For a long time now, Montreal has been the dominant destination in Eastern Canada for New Englanders, whether it’s been for a best friend’s bachelor party, a long summer weekend away with some friends, or a romantic getaway. After all, it has a great nightlife, a beautiful old town, and a European vibe that seemingly transports you right out of North America. While Montreal certainly has its merits, many people overlook its neighbor to the northeast. Quebec City is under three hours from the Vermont border, and rivals Montreal in atmosphere, food, history, and nightlife. It’s not as busy as Montreal and you probably can’t get poutine at 4:00 AM after a night out, but you won’t care. Quebec City is easy to navigate on foot, has a legendary bar scene, and feels like a French village within Canada. Here’s why Quebec City is keeping Montreal on its toes.
It’s like stepping into the past.
While the cobbled streets and port promenades of the tiny sliver that is Old Montreal are worth checking out, if you’re truly craving European-inspired architecture in Canada, you need to head to Quebec City. Here, old-town charm is the rule, not the exception. From the stone-laid shopping thoroughfare of Rue Saint-Paul to the narrow Rue du Petit-Champlain — named after Samuel de Champlain, who founded Quebec City in 1608 and North America’s very first commercial district — the illusion of walking down a European street is rarely shattered. This is especially true because nearly everyone speaks French as their first language. It’s much more prevalent than in Montreal, and while you shouldn’t have too much trouble communicating, it’s something to be aware of.
To reach the Petit-Champlain district, descend the Breakneck Stairs — the city’s oldest stairway, built in 1635 and named for its incredible steepness. Make sure to check out the famous mural on the side of a house at 102 Rue du Petit-Champlain, painted in the trompe-l’oeil style (an optical illusion “deceptive to the eye”). The mural depicts the neighborhood’s history, including the bombardments of 1759, landslides of 1889, and a fire in 1682.
Even if you can’t afford to actually stay there, the Fairmont Le Château Frontenac is a must-see. Opened in 1893, this castle-like hotel is Quebec City’s most recognizable monument. It overlooks a boardwalk with stunning views of the St. Lawrence River, and though the rooms are quite expensive, anyone can stroll through the ornate lobby and enjoy a drink at 1608.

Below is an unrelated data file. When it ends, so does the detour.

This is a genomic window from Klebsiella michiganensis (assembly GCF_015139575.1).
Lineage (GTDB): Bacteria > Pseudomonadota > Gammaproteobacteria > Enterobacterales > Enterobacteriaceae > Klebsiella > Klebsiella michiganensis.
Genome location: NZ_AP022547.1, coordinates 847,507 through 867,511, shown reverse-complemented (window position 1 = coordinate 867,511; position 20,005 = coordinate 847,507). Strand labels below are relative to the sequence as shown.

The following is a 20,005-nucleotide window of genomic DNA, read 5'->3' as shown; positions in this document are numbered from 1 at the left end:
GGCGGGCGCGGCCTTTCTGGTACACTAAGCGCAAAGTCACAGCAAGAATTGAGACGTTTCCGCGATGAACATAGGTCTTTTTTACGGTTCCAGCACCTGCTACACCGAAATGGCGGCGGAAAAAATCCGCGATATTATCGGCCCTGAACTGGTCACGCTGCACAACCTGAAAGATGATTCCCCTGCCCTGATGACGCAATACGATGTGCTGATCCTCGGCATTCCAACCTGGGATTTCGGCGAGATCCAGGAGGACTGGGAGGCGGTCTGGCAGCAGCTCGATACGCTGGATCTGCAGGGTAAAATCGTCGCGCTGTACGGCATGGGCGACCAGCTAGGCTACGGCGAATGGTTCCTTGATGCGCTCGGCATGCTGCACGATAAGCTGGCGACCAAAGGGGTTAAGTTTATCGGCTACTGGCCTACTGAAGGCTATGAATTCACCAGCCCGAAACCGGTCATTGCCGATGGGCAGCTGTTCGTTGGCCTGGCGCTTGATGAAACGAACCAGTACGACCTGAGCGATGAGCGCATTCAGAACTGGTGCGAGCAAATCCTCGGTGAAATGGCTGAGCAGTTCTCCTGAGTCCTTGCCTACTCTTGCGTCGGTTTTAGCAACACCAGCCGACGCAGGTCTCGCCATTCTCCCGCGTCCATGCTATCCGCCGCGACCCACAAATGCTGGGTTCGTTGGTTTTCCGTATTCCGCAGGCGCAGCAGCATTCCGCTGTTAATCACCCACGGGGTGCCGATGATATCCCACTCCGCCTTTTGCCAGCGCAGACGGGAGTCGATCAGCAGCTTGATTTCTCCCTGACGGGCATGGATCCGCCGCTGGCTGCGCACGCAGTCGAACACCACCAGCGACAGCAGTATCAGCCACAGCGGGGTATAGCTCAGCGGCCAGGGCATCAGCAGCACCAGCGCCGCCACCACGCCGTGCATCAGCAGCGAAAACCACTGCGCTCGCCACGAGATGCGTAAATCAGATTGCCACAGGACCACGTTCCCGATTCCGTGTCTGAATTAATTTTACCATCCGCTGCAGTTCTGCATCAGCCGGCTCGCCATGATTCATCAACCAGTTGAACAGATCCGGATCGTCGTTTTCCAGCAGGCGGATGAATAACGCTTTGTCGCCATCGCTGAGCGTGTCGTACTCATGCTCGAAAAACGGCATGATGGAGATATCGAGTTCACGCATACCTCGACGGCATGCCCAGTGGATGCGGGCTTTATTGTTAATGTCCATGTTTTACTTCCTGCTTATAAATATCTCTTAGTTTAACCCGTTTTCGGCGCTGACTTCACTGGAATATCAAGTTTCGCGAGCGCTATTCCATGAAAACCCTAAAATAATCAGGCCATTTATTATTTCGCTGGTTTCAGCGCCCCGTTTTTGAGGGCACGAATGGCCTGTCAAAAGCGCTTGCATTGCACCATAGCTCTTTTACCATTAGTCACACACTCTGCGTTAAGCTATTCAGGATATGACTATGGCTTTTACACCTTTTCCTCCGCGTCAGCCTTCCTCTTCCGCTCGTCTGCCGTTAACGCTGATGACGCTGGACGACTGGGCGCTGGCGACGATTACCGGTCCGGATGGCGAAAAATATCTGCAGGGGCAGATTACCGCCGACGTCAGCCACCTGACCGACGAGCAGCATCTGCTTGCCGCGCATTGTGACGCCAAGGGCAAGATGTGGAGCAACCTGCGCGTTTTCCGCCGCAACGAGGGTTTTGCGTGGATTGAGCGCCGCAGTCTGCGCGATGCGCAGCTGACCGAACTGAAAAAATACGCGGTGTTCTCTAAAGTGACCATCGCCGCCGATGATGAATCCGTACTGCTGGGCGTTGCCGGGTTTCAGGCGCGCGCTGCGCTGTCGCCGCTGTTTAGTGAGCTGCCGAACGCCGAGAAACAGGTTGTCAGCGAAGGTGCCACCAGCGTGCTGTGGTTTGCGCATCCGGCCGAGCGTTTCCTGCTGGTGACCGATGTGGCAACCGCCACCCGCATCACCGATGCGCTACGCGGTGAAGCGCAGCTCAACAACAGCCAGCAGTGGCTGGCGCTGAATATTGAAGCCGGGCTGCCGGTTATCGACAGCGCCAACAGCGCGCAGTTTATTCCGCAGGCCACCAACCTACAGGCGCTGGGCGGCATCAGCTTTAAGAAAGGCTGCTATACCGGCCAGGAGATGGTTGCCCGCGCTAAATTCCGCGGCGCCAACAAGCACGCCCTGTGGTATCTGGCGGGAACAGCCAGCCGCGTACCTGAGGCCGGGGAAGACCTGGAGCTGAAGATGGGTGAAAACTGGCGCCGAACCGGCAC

The nightlife is on point.
For solid cocktail bars and truly epic nightclubs, there’s no need to brave Montreal’s crowds and pay the absurd cover charges. The Grande Allée has everything you need when it comes to Quebec City nightlife, all conveniently placed on a single street. Start at L’Atelier, a trendy yet affordable cocktail bar that always has a lively atmosphere. From there, head right next door to Chez Dagobert, Quebec’s premier nightclub. Unlike most clubs, the average cocktail at Dagobert shouldn’t cost most than $7 or $8, so you can actually have a solid night out without breaking the bank.
If you’re looking for a quieter evening, Ciel! Bistro-Bar, inside the Le Concorde hotel and right on the Grand Allée, is Quebec City’s resident skybar. Enjoy drinks, food, and a panoramic view of the city’s old town and St. Lawrence River. It closes a bit earlier than the other bars, which are open until 3:00 AM, but after a few drinks here you can easily stroll down the road to L’Atelier, Pub Ozone, Société Cigare, or one of the other great options.
Nature is just minutes away.
Sure, Montreal has Mount Royal, which gives you a spectacular view of the city. But it’s still pretty impossible to escape the feeling that you’re in an urban environment. In Quebec City, nature isn’t a chore to access, and when you do, you’ll actually feel like you’ve stepped into the countryside. In the heart of the city, you can easily spend an entire day relaxing on the Plains of Abraham. The former site of a pivotal battle in 1759, in the French and Indian War, the area is now a large urban park. Quebec City’s version of Central Park, the plains have 254 acres of wooded, grassy, and flowering plains. Hike up to the top and enjoy perfect views of the river and Château Frontenac.
And if you thought Niagara Falls was the only waterfall worth seeing in eastern Canada, think again. A 15-minute drive from the city will bring you to Montmorency Falls Park, dominated by a thundering 272-foot-tall waterfall, which is actually 99 feet taller than Niagra. It tumbles over a cliff into the St. Lawrence River, and visitors can access the falls from several different angles via staircases around the park. A suspension bridge allows for easy and convenient access, and if you really don’t like walking, a cable car will take you to the top. In the summertime, there is even a fireworks competition hosted by the park, with the falls as a backdrop.
Whistler and Banff may dominate the Canadian ski scene, but you can also hit the slopes in Quebec. Mont Sainte-Anne lies just a half-hour north of the city, and it’s widely known for its perfect powder and favorable conditions for alpine skiing, snowboarding, cross-country skiing, and snowshoeing. It’s close enough to the city that you can make it a convenient day trip — you don’t have to wake up super early to hit the slopes, or worry about finding expensive lodging on the mountain. Keep in mind that since the mountain is pretty far north, it’s a little colder than what you may be used to, so put on an extra pair of long underwear under your snow pants.
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